Black towns, blues and Fantastic Negrito
May 22, 2016 at 12:30 am
It was strange to me when I saw Fantastic Negrito on an episode of Empire. “Actually real, good music on Empire?! No freakin’ way.” But there he was, getting down with Jamal on the show. It was serendipitous that he was one of the three featured artists at the Grammy Songwriter’s Summit I was attending in my hometown just a few weeks after finishing the spring semester. The other two artists were interesting enough, but it was Fantastic Negrito who really captured my ear, my eye, and who I was utterly enchanted by. Each artist introduced themselves in song, and when he hit the stage, I knew I was witnessing something special.
Mystifying, his voice soared over us while he plucked a simple blues/rock riff on his guitar. He jerked about while singing, as though his song was moving him as much as it was the crowd. His jarring lyrics contained more honesty that maybe the audience was ready for, but if being an artist is about leaving your truth on the stage, Negrito is certainly an artist. He talked about his mistakes, his stumbles in relationships, and about being selfish, singing, “Yeah, I want everything you’ve got for no reason.” He was a vision of imperfection turned masterpiece, a representation of the Oakland I’ve always known and loved. With our city (and the surrounding cities) going through sweeping change via gentrification and Fantastic Negrito’s upcoming album aptly entitled The Last Days of Oakland, he’s unafraid to share a bigger truth: All around the country, we’re losing the neighborhoods and communities we’ve built, loved and cultivated to opportunism and greed.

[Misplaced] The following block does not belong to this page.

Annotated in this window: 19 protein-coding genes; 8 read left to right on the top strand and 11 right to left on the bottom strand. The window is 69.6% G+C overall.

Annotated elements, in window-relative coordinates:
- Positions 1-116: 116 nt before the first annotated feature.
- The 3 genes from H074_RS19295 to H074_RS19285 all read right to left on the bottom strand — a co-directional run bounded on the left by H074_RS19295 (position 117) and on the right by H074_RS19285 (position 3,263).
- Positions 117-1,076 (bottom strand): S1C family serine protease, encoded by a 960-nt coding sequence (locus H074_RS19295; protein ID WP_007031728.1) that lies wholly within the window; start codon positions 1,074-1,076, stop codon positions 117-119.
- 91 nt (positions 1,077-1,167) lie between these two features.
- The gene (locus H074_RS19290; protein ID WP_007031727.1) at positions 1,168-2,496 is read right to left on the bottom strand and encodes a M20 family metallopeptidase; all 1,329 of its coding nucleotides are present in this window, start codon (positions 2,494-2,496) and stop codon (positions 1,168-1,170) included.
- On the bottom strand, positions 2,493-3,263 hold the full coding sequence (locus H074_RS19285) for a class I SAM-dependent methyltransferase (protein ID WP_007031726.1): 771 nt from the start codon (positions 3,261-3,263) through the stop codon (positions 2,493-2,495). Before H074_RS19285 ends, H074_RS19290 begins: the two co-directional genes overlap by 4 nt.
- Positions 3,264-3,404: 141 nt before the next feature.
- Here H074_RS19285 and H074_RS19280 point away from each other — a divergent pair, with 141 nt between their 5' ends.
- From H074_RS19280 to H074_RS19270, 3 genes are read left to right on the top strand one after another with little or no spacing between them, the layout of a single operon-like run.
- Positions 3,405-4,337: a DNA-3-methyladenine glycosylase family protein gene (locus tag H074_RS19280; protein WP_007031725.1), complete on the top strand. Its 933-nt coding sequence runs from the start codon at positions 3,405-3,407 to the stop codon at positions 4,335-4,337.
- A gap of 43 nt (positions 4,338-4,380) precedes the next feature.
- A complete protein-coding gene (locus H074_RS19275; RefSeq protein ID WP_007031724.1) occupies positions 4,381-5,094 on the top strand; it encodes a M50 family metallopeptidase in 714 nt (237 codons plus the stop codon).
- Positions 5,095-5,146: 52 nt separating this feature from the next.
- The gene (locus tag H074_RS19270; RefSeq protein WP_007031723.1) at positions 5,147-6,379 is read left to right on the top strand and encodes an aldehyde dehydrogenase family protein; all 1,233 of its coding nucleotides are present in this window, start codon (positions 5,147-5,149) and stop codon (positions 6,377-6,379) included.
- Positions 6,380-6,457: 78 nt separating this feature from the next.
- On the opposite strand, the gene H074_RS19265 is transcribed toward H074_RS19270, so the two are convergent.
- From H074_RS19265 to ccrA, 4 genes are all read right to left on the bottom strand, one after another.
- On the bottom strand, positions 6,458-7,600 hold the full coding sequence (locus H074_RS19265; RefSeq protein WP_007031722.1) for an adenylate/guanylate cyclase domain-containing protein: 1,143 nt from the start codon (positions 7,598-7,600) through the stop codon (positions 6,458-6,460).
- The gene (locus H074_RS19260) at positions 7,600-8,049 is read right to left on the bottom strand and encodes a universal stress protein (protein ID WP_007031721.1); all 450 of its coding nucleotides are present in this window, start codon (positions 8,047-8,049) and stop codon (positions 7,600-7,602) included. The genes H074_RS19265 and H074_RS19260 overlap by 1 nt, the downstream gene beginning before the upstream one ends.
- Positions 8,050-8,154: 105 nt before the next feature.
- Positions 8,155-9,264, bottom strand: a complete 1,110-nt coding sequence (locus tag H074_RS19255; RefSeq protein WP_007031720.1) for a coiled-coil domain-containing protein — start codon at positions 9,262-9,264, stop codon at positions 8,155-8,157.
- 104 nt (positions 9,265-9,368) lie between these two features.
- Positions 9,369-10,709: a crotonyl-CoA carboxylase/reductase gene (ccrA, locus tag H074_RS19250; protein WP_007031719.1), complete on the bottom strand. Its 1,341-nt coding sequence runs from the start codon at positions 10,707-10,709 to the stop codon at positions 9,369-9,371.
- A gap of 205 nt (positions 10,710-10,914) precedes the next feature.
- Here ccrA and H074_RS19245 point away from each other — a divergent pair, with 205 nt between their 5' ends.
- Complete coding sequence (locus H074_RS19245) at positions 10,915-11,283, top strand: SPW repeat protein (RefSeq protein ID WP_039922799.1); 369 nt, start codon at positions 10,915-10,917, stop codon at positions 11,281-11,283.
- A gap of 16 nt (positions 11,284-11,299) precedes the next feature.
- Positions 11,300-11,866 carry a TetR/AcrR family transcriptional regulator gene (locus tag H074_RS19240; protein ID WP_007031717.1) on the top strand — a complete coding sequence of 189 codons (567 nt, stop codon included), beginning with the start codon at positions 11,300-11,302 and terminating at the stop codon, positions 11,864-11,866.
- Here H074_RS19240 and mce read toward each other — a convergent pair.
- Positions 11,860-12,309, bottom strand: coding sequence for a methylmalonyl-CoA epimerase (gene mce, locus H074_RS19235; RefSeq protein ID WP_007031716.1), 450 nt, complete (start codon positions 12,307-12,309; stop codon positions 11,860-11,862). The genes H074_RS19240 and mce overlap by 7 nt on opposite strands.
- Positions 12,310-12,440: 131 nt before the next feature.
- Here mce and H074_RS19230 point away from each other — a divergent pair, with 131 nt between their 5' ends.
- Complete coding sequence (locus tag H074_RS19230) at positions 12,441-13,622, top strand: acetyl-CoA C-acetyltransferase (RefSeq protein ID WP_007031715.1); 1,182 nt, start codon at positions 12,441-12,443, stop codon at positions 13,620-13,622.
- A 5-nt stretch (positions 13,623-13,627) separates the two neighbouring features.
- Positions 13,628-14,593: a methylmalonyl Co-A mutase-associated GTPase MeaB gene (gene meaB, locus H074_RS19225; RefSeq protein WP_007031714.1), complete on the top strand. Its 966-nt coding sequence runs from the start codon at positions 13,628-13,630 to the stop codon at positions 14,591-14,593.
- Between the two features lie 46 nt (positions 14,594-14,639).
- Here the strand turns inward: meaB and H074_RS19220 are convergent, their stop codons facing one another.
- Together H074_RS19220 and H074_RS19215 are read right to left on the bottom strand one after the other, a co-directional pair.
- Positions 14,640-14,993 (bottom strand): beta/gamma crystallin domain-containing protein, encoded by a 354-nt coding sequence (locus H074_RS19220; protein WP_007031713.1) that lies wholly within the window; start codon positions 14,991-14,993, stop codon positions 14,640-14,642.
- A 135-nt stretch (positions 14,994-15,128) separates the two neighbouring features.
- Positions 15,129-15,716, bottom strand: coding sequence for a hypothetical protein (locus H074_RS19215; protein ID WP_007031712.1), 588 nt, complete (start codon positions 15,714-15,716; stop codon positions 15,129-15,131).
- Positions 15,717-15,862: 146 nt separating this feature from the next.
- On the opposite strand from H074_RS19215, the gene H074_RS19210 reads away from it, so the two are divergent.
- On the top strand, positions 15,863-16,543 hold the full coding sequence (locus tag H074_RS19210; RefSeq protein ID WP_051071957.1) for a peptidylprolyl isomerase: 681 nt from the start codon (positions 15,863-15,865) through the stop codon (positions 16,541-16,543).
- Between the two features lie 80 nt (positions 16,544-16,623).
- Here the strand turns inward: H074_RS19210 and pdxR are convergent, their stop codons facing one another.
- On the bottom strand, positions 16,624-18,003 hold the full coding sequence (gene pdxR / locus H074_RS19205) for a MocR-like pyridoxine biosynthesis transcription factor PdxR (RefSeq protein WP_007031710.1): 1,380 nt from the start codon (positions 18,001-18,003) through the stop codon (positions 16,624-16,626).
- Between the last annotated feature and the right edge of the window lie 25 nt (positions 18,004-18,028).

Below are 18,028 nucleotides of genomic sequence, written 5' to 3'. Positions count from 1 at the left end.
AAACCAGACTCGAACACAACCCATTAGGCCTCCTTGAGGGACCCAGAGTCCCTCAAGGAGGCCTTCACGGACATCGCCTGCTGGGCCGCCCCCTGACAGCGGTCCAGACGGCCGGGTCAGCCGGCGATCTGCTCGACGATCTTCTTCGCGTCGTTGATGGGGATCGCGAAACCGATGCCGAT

Traditionally, black rock, rhythm, and blues have been musical documentations of black struggle. Negrito’s music harkens back to that sound, bringing the message forward to relate to current struggles. Personally, he shared having a bad record deal as a younger man, losing everything and then leaving music. A tragic car accident that damaged his playing hand and the birth of his son would be his rebirth to music, this time on his own terms. His music is sometimes self-deprecating, many times critical of society, and always thoughtful. It doesn’t shy away from loss — even the loss of an entire city. From Oakland to Brooklyn, his brutally honest music should give all of us being pushed out of ‘redeveloped’ areas hope because it is a reflection of a man who lost himself and is now seemingly losing his town. If he can find himself again, in the worst of circumstances, maybe we can find the cities we once knew. Fantastic Negrito made me feel like I could find Oakland again, and that maybe it could live.